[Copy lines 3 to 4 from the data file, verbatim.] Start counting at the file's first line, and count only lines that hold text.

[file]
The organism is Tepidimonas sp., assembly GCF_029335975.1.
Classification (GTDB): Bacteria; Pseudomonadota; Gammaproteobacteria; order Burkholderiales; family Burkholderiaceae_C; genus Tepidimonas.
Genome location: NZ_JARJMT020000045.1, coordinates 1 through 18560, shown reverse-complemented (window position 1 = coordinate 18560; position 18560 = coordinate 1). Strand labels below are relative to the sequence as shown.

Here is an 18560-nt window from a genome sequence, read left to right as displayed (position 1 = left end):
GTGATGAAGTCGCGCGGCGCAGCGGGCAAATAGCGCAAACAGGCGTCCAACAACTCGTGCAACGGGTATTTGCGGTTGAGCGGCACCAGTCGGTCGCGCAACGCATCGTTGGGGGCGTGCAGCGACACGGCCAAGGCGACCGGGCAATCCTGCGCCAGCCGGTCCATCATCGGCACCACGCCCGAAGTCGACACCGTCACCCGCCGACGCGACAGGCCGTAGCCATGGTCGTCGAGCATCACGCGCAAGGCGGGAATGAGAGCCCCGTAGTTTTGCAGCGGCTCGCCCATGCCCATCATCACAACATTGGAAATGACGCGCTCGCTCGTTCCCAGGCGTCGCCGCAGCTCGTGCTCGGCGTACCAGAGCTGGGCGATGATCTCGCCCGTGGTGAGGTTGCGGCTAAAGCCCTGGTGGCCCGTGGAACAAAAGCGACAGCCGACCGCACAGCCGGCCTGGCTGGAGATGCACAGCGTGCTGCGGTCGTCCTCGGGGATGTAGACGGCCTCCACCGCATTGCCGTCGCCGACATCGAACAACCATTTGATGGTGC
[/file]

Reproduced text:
Genome location: NZ_JARJMT020000045.1, coordinates 1 through 18560, shown reverse-complemented (window position 1 = coordinate 18560; position 18560 = coordinate 1). Strand labels below are relative to the sequence as shown.

Here is an 18560-nt window from a genome sequence, read left to right as displayed (position 1 = left end):